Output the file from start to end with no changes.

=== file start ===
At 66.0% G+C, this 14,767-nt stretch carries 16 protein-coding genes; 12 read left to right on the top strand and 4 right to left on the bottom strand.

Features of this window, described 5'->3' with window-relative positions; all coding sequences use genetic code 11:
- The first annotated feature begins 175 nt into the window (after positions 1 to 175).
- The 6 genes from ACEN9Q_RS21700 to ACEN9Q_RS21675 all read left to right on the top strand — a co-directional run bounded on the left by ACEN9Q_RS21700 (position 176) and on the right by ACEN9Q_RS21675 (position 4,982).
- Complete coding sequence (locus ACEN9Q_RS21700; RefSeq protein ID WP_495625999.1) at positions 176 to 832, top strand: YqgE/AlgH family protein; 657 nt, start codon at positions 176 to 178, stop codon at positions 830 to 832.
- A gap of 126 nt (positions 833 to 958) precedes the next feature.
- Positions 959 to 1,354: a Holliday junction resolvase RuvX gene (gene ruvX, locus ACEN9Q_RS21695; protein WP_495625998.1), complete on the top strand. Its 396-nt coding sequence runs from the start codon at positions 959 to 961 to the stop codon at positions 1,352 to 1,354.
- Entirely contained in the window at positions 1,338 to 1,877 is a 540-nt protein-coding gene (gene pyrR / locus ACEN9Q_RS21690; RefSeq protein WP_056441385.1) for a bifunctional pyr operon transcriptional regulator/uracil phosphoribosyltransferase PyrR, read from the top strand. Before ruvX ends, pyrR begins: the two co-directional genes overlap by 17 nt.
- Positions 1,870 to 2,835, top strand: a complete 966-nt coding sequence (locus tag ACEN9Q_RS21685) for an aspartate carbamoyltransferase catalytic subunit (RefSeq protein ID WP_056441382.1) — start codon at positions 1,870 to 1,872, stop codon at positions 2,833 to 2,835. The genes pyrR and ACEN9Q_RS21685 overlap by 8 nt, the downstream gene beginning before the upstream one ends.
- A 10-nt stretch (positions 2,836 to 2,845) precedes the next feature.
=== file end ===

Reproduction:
At 66.0% G+C, this 14,767-nt stretch carries 16 protein-coding genes; 12 read left to right on the top strand and 4 right to left on the bottom strand.

Features of this window, described 5'->3' with window-relative positions; all coding sequences use genetic code 11:
- The first annotated feature begins 175 nt into the window (after positions 1 to 175).
- The 6 genes from ACEN9Q_RS21700 to ACEN9Q_RS21675 all read left to right on the top strand — a co-directional run bounded on the left by ACEN9Q_RS21700 (position 176) and on the right by ACEN9Q_RS21675 (position 4,982).
- Complete coding sequence (locus ACEN9Q_RS21700; RefSeq protein ID WP_495625999.1) at positions 176 to 832, top strand: YqgE/AlgH family protein; 657 nt, start codon at positions 176 to 178, stop codon at positions 830 to 832.
- A gap of 126 nt (positions 833 to 958) precedes the next feature.
- Positions 959 to 1,354: a Holliday junction resolvase RuvX gene (gene ruvX, locus ACEN9Q_RS21695; protein WP_495625998.1), complete on the top strand. Its 396-nt coding sequence runs from the start codon at positions 959 to 961 to the stop codon at positions 1,352 to 1,354.
- Entirely contained in the window at positions 1,338 to 1,877 is a 540-nt protein-coding gene (gene pyrR / locus ACEN9Q_RS21690; RefSeq protein WP_056441385.1) for a bifunctional pyr operon transcriptional regulator/uracil phosphoribosyltransferase PyrR, read from the top strand. Before ruvX ends, pyrR begins: the two co-directional genes overlap by 17 nt.
- Positions 1,870 to 2,835, top strand: a complete 966-nt coding sequence (locus tag ACEN9Q_RS21685) for an aspartate carbamoyltransferase catalytic subunit (RefSeq protein ID WP_056441382.1) — start codon at positions 1,870 to 1,872, stop codon at positions 2,833 to 2,835. The genes pyrR and ACEN9Q_RS21685 overlap by 8 nt, the downstream gene beginning before the upstream one ends.
- A 10-nt stretch (positions 2,836 to 2,845) precedes the next feature.